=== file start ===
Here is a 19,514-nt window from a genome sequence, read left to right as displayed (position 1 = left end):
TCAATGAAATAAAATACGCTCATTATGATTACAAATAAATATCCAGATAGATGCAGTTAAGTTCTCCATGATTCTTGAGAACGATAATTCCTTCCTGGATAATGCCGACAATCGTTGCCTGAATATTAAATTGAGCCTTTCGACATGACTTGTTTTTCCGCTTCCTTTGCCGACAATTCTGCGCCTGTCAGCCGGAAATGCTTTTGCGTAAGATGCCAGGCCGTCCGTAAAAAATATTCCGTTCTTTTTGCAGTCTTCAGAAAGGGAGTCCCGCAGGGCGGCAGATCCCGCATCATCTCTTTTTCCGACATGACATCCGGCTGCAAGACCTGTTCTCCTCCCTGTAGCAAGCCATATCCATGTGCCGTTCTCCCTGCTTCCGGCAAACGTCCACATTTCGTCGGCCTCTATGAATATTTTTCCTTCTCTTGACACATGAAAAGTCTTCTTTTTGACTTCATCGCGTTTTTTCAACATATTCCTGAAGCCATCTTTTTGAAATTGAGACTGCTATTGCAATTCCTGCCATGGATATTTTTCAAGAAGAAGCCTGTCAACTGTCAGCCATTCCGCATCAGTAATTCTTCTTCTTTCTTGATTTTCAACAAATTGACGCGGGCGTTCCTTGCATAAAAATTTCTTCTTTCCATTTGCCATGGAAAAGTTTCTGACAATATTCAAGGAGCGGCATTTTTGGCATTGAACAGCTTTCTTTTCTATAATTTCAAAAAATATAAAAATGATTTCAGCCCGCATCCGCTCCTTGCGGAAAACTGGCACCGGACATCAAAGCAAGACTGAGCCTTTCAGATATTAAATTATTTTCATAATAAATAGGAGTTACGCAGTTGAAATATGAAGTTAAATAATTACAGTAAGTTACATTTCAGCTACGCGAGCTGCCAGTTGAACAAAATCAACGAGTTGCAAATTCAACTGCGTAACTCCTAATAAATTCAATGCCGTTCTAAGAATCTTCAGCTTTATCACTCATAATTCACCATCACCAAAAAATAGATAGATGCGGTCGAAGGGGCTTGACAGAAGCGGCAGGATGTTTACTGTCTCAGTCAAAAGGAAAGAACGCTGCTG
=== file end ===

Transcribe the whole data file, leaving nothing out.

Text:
Here is a 19,514-nt window from a genome sequence, read left to right as displayed (position 1 = left end):
TCAATGAAATAAAATACGCTCATTATGATTACAAATAAATATCCAGATAGATGCAGTTAAGTTCTCCATGATTCTTGAGAACGATAATTCCTTCCTGGATAATGCCGACAATCGTTGCCTGAATATTAAATTGAGCCTTTCGACATGACTTGTTTTTCCGCTTCCTTTGCCGACAATTCTGCGCCTGTCAGCCGGAAATGCTTTTGCGTAAGATGCCAGGCCGTCCGTAAAAAATATTCCGTTCTTTTTGCAGTCTTCAGAAAGGGAGTCCCGCAGGGCGGCAGATCCCGCATCATCTCTTTTTCCGACATGACATCCGGCTGCAAGACCTGTTCTCCTCCCTGTAGCAAGCCATATCCATGTGCCGTTCTCCCTGCTTCCGGCAAACGTCCACATTTCGTCGGCCTCTATGAATATTTTTCCTTCTCTTGACACATGAAAAGTCTTCTTTTTGACTTCATCGCGTTTTTTCAACATATTCCTGAAGCCATCTTTTTGAAATTGAGACTGCTATTGCAATTCCTGCCATGGATATTTTTCAAGAAGAAGCCTGTCAACTGTCAGCCATTCCGCATCAGTAATTCTTCTTCTTTCTTGATTTTCAACAAATTGACGCGGGCGTTCCTTGCATAAAAATTTCTTCTTTCCATTTGCCATGGAAAAGTTTCTGACAATATTCAAGGAGCGGCATTTTTGGCATTGAACAGCTTTCTTTTCTATAATTTCAAAAAATATAAAAATGATTTCAGCCCGCATCCGCTCCTTGCGGAAAACTGGCACCGGACATCAAAGCAAGACTGAGCCTTTCAGATATTAAATTATTTTCATAATAAATAGGAGTTACGCAGTTGAAATATGAAGTTAAATAATTACAGTAAGTTACATTTCAGCTACGCGAGCTGCCAGTTGAACAAAATCAACGAGTTGCAAATTCAACTGCGTAACTCCTAATAAATTCAATGCCGTTCTAAGAATCTTCAGCTTTATCACTCATAATTCACCATCACCAAAAAATAGATAGATGCGGTCGAAGGGGCTTGACAGAAGCGGCAGGATGTTTACTGTCTCAGTCAAAAGGAAAGAACGCTGCTG